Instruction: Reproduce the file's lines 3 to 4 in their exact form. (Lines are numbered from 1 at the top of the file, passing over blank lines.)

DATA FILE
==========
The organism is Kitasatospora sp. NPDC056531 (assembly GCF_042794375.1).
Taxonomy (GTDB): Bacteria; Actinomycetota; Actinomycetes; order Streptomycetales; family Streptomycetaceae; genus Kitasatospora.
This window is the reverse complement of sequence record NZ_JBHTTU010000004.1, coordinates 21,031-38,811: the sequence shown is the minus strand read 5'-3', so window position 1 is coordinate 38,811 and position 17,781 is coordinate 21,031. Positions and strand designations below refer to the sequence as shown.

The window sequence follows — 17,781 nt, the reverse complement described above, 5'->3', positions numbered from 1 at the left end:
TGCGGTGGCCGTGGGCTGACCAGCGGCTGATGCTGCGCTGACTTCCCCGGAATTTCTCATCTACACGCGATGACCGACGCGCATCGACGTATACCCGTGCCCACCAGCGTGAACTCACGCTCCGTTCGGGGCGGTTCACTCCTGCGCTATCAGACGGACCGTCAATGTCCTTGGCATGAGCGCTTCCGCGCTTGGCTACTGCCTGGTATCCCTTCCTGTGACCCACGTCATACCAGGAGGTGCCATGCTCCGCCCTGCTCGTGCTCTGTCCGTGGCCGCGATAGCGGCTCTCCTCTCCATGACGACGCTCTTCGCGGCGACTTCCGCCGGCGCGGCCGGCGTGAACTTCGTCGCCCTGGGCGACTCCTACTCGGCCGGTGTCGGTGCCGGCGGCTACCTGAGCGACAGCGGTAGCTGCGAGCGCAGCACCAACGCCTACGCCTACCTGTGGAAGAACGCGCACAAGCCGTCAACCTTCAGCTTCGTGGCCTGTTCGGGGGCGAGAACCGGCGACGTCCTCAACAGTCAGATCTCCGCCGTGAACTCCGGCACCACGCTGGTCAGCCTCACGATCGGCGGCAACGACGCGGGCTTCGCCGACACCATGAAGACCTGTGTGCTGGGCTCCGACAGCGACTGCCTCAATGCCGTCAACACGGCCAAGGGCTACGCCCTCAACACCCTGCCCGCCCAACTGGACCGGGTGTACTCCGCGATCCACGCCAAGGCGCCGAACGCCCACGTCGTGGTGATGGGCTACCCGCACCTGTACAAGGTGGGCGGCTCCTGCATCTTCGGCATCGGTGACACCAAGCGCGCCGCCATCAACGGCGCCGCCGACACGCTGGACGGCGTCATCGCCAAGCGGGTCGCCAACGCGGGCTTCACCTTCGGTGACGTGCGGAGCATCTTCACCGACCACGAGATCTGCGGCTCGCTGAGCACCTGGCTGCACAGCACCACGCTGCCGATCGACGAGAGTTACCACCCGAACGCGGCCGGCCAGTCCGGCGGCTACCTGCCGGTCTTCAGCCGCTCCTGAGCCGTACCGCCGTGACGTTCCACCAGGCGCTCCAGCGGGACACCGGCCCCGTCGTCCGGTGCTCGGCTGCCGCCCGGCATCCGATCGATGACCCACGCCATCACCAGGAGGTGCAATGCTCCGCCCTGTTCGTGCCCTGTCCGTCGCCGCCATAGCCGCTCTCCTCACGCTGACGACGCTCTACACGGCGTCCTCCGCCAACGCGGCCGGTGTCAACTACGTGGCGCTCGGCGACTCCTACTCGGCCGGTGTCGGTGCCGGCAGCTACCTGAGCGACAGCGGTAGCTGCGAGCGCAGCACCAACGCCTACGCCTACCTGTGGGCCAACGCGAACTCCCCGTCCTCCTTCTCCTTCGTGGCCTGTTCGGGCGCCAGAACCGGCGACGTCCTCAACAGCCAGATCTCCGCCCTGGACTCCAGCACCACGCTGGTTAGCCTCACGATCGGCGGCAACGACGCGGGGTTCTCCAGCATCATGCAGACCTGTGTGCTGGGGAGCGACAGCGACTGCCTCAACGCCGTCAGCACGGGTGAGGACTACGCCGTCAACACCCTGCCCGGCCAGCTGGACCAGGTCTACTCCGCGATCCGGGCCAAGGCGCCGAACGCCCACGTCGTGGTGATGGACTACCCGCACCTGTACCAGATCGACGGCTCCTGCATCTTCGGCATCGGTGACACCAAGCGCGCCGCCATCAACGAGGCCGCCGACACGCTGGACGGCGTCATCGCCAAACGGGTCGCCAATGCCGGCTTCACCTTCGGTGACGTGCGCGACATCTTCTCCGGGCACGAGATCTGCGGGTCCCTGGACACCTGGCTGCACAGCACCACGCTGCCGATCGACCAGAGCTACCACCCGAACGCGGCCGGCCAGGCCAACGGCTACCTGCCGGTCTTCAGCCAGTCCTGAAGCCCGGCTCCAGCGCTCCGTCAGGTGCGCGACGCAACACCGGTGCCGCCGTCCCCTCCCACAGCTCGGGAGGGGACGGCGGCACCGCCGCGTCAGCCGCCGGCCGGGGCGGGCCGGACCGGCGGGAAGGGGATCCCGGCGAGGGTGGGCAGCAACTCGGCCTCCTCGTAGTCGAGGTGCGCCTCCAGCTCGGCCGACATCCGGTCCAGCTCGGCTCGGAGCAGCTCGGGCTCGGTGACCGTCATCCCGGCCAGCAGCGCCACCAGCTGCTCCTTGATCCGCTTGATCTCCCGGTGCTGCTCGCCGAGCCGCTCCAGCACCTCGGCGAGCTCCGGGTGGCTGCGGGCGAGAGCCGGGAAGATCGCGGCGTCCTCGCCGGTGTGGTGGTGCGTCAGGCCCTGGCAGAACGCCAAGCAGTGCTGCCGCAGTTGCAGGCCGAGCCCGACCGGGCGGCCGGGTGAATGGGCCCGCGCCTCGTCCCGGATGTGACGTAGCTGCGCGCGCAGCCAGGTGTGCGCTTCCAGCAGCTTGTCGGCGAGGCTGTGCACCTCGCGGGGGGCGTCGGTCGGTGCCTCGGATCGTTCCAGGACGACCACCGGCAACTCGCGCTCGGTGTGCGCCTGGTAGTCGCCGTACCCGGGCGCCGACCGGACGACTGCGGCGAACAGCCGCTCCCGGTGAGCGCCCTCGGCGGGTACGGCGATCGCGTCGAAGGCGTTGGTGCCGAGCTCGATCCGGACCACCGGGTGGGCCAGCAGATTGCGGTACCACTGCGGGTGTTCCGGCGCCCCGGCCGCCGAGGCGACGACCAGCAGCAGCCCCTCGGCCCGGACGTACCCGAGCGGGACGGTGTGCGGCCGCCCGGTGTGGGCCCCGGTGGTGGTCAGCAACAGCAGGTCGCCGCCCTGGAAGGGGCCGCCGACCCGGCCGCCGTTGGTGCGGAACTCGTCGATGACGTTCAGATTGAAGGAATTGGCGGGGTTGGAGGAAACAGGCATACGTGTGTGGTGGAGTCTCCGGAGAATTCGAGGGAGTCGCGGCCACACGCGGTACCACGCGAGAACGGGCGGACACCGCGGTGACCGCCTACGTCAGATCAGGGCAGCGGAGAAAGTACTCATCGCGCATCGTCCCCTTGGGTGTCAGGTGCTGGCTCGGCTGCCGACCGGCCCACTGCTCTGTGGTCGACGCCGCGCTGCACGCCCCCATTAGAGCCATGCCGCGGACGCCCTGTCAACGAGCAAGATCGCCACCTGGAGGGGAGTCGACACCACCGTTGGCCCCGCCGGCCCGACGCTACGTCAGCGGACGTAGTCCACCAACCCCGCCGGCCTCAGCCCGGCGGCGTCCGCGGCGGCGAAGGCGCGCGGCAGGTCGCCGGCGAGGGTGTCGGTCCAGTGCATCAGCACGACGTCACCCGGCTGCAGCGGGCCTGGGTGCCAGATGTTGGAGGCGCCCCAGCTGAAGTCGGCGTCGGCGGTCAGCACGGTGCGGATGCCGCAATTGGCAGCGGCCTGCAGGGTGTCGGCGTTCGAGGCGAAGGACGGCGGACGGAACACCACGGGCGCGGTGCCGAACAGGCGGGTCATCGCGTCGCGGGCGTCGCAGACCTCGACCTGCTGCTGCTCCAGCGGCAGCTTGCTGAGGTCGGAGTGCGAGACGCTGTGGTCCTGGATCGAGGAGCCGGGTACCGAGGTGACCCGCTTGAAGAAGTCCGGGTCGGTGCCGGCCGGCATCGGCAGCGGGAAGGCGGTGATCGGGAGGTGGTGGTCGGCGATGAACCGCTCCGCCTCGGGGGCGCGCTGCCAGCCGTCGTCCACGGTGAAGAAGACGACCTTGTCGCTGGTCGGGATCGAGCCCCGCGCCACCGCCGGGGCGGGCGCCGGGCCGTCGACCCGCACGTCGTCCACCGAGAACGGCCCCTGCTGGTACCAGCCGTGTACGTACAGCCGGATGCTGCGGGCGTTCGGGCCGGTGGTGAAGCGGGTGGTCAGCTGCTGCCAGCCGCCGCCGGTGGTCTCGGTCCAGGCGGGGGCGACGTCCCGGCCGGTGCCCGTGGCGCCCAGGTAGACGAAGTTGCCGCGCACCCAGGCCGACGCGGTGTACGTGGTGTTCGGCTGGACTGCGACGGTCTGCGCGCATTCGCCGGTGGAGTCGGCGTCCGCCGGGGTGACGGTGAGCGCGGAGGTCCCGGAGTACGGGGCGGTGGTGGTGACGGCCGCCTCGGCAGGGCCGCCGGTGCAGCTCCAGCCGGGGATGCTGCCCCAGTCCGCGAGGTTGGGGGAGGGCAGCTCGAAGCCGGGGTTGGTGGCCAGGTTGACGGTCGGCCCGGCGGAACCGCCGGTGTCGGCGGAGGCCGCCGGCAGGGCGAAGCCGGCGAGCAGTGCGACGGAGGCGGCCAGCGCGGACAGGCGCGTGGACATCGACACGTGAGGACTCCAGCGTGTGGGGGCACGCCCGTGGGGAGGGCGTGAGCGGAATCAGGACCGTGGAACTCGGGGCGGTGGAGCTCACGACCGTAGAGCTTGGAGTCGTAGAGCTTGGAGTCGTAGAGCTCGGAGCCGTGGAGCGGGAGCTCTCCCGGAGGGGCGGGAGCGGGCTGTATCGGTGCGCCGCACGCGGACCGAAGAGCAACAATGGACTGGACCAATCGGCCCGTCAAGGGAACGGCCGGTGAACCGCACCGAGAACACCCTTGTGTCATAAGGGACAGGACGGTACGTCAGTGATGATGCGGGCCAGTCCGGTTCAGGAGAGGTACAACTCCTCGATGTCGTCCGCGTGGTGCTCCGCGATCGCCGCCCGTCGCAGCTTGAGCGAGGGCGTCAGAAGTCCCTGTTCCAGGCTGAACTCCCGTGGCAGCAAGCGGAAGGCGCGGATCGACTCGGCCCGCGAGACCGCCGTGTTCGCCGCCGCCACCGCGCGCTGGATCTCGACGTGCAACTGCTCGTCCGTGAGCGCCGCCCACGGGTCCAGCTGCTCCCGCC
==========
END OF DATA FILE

This window is the reverse complement of sequence record NZ_JBHTTU010000004.1, coordinates 21,031-38,811: the sequence shown is the minus strand read 5'-3', so window position 1 is coordinate 38,811 and position 17,781 is coordinate 21,031. Positions and strand designations below refer to the sequence as shown.

The window sequence follows — 17,781 nt, the reverse complement described above, 5'->3', positions numbered from 1 at the left end: